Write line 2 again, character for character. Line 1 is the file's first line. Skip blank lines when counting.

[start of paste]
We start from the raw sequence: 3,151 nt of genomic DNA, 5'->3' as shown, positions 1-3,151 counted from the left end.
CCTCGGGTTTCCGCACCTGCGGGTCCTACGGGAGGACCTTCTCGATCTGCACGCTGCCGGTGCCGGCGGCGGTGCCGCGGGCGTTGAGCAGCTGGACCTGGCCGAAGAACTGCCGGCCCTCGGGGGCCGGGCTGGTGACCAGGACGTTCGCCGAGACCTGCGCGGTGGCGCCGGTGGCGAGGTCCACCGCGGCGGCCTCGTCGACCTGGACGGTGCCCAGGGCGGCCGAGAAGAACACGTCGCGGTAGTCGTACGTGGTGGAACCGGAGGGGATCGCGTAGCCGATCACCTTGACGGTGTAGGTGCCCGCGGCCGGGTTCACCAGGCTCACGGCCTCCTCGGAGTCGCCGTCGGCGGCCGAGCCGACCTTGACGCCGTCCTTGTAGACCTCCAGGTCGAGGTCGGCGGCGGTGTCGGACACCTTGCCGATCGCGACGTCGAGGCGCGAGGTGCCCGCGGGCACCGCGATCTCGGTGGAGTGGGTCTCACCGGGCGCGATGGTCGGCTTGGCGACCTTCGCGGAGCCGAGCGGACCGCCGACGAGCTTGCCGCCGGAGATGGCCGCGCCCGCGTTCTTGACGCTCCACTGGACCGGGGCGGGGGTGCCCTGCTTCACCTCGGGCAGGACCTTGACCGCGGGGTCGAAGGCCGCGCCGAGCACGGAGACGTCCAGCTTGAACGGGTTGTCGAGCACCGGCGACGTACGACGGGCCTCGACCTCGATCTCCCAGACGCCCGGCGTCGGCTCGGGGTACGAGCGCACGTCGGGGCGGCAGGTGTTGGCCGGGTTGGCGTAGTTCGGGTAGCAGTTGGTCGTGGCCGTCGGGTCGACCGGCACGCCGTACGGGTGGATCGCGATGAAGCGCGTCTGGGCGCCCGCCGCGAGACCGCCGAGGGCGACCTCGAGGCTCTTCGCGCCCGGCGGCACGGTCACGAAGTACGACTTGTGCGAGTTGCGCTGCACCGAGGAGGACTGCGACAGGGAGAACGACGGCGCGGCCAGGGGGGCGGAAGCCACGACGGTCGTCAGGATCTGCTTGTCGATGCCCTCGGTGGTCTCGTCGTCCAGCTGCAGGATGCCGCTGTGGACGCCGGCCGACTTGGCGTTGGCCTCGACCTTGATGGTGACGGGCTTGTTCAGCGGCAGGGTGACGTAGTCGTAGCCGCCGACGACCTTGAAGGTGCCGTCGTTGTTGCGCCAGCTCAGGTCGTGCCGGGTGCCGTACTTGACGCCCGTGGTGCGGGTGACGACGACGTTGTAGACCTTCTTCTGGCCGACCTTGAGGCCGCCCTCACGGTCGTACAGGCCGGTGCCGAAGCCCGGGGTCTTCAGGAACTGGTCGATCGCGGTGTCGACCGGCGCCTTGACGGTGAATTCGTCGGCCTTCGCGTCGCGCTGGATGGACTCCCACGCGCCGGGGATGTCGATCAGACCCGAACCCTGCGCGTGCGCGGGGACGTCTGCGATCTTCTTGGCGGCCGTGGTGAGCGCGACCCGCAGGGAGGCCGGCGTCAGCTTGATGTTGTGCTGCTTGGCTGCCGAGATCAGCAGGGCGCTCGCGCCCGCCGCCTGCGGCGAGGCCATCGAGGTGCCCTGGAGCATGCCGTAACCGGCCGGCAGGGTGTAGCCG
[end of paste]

CCTCGGGTTTCCGCACCTGCGGGTCCTACGGGAGGACCTTCTCGATCTGCACGCTGCCGGTGCCGGCGGCGGTGCCGCGGGCGTTGAGCAGCTGGACCTGGCCGAAGAACTGCCGGCCCTCGGGGGCCGGGCTGGTGACCAGGACGTTCGCCGAGACCTGCGCGGTGGCGCCGGTGGCGAGGTCCACCGCGGCGGCCTCGTCGACCTGGACGGTGCCCAGGGCGGCCGAGAAGAACACGTCGCGGTAGTCGTACGTGGTGGAACCGGAGGGGATCGCGTAGCCGATCACCTTGACGGTGTAGGTGCCCGCGGCCGGGTTCACCAGGCTCACGGCCTCCTCGGAGTCGCCGTCGGCGGCCGAGCCGACCTTGACGCCGTCCTTGTAGACCTCCAGGTCGAGGTCGGCGGCGGTGTCGGACACCTTGCCGATCGCGACGTCGAGGCGCGAGGTGCCCGCGGGCACCGCGATCTCGGTGGAGTGGGTCTCACCGGGCGCGATGGTCGGCTTGGCGACCTTCGCGGAGCCGAGCGGACCGCCGACGAGCTTGCCGCCGGAGATGGCCGCGCCCGCGTTCTTGACGCTCCACTGGACCGGGGCGGGGGTGCCCTGCTTCACCTCGGGCAGGACCTTGACCGCGGGGTCGAAGGCCGCGCCGAGCACGGAGACGTCCAGCTTGAACGGGTTGTCGAGCACCGGCGACGTACGACGGGCCTCGACCTCGATCTCCCAGACGCCCGGCGTCGGCTCGGGGTACGAGCGCACGTCGGGGCGGCAGGTGTTGGCCGGGTTGGCGTAGTTCGGGTAGCAGTTGGTCGTGGCCGTCGGGTCGACCGGCACGCCGTACGGGTGGATCGCGATGAAGCGCGTCTGGGCGCCCGCCGCGAGACCGCCGAGGGCGACCTCGAGGCTCTTCGCGCCCGGCGGCACGGTCACGAAGTACGACTTGTGCGAGTTGCGCTGCACCGAGGAGGACTGCGACAGGGAGAACGACGGCGCGGCCAGGGGGGCGGAAGCCACGACGGTCGTCAGGATCTGCTTGTCGATGCCCTCGGTGGTCTCGTCGTCCAGCTGCAGGATGCCGCTGTGGACGCCGGCCGACTTGGCGTTGGCCTCGACCTTGATGGTGACGGGCTTGTTCAGCGGCAGGGTGACGTAGTCGTAGCCGCCGACGACCTTGAAGGTGCCGTCGTTGTTGCGCCAGCTCAGGTCGTGCCGGGTGCCGTACTTGACGCCCGTGGTGCGGGTGACGACGACGTTGTAGACCTTCTTCTGGCCGACCTTGAGGCCGCCCTCACGGTCGTACAGGCCGGTGCCGAAGCCCGGGGTCTTCAGGAACTGGTCGATCGCGGTGTCGACCGGCGCCTTGACGGTGAATTCGTCGGCCTTCGCGTCGCGCTGGATGGACTCCCACGCGCCGGGGATGTCGATCAGACCCGAACCCTGCGCGTGCGCGGGGACGTCTGCGATCTTCTTGGCGGCCGTGGTGAGCGCGACCCGCAGGGAGGCCGGCGTCAGCTTGATGTTGTGCTGCTTGGCTGCCGAGATCAGCAGGGCGCTCGCGCCCGCCGCCTGCGGCGAGGCCATCGAGGTGCCCTGGAGCATGCCGTAACCGGCCGGCAGGGTGTAGCCG